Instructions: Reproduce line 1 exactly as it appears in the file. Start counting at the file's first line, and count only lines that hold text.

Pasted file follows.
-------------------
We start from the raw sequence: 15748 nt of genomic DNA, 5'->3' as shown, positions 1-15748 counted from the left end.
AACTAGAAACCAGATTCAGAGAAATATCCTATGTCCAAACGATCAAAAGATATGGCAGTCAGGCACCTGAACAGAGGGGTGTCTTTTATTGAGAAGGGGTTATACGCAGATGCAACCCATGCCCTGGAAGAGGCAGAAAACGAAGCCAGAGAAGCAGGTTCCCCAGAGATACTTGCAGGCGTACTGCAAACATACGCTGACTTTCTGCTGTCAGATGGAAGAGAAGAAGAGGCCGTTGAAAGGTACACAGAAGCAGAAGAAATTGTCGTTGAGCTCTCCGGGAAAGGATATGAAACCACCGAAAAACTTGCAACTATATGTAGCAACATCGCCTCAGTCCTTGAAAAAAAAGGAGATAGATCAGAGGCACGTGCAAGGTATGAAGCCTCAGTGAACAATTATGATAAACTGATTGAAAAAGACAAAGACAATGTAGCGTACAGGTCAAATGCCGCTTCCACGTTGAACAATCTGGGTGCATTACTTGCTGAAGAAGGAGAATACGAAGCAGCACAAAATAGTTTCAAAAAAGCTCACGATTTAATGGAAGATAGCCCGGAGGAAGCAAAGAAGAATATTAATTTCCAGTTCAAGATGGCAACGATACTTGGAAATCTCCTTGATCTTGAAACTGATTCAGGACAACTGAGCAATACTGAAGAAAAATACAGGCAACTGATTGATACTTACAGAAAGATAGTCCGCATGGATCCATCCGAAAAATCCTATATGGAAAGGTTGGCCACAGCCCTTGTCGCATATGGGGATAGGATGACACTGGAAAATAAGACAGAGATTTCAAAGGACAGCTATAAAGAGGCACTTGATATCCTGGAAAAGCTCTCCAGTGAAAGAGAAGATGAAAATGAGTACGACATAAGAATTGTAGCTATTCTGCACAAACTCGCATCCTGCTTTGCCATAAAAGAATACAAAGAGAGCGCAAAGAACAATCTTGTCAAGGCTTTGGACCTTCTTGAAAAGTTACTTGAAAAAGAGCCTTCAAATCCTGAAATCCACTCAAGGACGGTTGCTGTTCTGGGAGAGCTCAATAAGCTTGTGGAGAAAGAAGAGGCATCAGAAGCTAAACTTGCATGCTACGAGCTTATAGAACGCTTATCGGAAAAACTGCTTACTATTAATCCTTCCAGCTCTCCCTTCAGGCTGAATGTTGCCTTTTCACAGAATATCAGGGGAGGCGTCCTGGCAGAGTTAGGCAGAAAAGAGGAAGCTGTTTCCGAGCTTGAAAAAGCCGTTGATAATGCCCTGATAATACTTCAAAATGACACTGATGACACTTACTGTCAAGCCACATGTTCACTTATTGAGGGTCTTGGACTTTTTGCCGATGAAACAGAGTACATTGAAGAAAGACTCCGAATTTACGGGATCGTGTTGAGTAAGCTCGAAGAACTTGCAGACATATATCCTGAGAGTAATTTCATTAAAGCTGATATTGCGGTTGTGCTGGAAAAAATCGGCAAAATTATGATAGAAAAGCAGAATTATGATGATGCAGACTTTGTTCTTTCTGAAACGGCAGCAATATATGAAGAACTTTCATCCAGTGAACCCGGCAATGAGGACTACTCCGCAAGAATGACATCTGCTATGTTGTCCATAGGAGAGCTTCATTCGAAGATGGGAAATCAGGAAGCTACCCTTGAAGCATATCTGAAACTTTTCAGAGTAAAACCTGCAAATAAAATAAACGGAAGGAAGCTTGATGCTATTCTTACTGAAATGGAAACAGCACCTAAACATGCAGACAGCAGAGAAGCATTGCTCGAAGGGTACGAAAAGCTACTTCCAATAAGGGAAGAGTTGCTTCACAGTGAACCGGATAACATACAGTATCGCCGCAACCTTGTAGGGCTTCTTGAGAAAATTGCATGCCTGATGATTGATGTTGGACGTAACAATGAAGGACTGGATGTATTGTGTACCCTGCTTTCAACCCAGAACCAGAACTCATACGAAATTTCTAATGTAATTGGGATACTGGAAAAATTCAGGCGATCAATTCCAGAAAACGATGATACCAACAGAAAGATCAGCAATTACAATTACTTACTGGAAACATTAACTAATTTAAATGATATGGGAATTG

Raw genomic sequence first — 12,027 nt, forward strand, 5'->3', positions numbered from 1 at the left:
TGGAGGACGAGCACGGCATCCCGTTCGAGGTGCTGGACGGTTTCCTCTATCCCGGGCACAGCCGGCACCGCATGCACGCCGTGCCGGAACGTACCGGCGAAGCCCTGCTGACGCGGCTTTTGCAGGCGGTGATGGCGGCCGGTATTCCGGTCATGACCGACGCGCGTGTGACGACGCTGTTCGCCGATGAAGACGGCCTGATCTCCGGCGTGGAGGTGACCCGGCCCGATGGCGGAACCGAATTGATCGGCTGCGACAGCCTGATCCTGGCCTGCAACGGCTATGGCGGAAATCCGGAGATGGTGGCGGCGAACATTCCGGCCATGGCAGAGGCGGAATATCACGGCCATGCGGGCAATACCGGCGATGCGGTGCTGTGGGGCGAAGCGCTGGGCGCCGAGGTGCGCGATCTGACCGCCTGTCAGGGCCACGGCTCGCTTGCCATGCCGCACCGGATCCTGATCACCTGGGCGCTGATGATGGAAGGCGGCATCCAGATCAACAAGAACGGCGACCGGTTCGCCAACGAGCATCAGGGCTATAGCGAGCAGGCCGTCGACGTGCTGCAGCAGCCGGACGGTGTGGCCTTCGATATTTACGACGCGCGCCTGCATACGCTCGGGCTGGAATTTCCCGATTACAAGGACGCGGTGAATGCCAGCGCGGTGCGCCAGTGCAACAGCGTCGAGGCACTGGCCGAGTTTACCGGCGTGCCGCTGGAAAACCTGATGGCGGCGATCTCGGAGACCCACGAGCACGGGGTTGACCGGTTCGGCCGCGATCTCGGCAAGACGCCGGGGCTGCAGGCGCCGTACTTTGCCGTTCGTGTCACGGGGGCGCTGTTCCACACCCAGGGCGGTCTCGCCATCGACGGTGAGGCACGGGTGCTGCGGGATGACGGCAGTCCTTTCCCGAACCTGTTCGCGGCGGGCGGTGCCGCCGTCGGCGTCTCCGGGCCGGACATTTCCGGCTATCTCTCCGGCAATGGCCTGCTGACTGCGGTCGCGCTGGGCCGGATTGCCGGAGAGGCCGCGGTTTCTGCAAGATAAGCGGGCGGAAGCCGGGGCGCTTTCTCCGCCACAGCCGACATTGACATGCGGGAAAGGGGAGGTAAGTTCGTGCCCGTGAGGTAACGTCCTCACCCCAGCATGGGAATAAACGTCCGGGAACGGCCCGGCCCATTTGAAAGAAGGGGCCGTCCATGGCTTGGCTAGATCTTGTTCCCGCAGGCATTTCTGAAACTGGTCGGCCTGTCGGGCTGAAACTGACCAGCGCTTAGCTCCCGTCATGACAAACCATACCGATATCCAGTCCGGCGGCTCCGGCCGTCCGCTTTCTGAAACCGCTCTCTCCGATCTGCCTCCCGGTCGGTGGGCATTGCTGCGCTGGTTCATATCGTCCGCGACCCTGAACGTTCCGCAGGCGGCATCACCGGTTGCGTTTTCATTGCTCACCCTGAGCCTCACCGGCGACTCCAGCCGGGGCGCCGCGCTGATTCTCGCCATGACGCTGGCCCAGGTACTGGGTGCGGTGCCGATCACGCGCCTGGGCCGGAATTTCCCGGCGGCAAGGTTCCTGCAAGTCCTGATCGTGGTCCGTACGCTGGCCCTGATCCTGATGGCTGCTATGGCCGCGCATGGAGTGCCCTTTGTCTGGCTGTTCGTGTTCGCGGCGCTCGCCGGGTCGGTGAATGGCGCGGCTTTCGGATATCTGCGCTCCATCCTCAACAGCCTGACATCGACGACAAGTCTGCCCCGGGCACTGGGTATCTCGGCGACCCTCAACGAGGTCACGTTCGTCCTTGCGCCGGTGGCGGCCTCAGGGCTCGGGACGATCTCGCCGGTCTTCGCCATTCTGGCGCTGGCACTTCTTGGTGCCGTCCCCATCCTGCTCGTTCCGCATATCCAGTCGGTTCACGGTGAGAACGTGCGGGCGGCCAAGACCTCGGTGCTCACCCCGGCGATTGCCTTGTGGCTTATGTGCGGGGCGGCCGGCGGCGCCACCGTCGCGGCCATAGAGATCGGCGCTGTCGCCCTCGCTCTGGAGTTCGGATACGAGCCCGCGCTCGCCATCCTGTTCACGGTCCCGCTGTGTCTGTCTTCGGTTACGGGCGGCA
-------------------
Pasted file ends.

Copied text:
We start from the raw sequence: 15748 nt of genomic DNA, 5'->3' as shown, positions 1-15748 counted from the left end.